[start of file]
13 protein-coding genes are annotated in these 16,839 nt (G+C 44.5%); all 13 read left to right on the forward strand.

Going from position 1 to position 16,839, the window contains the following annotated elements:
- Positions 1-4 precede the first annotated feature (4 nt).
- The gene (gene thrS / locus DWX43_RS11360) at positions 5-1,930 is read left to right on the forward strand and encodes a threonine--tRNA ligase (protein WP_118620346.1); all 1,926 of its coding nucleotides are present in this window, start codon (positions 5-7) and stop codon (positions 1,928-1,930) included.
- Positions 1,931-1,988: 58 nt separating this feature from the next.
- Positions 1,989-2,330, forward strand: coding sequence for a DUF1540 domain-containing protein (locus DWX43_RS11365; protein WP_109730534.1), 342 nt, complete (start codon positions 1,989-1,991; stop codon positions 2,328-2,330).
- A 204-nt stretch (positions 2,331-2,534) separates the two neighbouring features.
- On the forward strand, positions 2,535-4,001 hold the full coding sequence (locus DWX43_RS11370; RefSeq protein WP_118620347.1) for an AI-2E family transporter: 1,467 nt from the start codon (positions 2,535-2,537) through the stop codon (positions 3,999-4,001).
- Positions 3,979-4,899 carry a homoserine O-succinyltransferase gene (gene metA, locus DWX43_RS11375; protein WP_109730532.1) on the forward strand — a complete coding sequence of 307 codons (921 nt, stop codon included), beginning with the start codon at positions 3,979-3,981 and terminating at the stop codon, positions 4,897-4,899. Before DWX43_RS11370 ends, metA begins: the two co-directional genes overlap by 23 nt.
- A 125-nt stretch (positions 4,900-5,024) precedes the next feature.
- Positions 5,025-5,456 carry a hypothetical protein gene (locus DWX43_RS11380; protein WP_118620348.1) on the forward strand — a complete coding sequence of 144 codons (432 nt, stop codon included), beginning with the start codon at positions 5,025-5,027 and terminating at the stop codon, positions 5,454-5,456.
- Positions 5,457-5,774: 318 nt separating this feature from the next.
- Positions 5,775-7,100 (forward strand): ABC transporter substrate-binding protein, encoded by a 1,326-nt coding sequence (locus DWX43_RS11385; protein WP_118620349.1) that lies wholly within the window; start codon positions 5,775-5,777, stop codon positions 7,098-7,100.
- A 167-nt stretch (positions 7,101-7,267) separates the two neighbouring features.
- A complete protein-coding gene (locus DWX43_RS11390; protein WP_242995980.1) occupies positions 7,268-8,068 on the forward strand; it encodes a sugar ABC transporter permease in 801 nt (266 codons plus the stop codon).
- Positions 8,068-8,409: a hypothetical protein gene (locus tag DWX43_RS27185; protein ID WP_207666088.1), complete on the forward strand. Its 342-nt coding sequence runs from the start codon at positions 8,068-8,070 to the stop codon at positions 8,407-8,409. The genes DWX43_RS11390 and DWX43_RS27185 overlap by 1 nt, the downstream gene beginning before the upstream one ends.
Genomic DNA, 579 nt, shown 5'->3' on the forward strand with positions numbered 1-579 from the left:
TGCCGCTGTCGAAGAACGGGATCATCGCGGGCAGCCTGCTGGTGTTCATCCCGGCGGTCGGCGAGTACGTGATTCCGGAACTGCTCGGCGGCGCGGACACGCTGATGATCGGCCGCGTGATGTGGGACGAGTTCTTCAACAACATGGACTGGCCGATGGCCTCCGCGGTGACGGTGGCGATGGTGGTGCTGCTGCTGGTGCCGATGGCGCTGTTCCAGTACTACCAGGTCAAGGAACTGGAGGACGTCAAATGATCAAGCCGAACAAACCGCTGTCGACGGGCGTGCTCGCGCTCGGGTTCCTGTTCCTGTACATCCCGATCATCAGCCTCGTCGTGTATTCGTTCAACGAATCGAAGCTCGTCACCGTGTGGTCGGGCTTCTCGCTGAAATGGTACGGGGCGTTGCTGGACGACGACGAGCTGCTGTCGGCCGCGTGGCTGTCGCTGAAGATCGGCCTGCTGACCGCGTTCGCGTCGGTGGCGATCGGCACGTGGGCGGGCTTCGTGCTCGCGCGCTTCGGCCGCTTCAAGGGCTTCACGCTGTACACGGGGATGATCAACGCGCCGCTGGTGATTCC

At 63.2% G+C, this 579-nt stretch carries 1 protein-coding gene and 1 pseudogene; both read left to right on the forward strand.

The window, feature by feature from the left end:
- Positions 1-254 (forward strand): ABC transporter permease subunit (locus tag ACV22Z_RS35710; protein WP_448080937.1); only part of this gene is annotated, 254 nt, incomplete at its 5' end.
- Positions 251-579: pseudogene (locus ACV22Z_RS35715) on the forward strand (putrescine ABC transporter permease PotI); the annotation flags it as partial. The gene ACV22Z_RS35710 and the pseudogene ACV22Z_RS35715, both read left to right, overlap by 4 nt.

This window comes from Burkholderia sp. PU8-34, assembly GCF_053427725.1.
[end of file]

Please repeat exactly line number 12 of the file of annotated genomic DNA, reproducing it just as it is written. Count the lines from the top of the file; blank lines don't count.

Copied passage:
- Positions 5,457-5,774: 318 nt separating this feature from the next.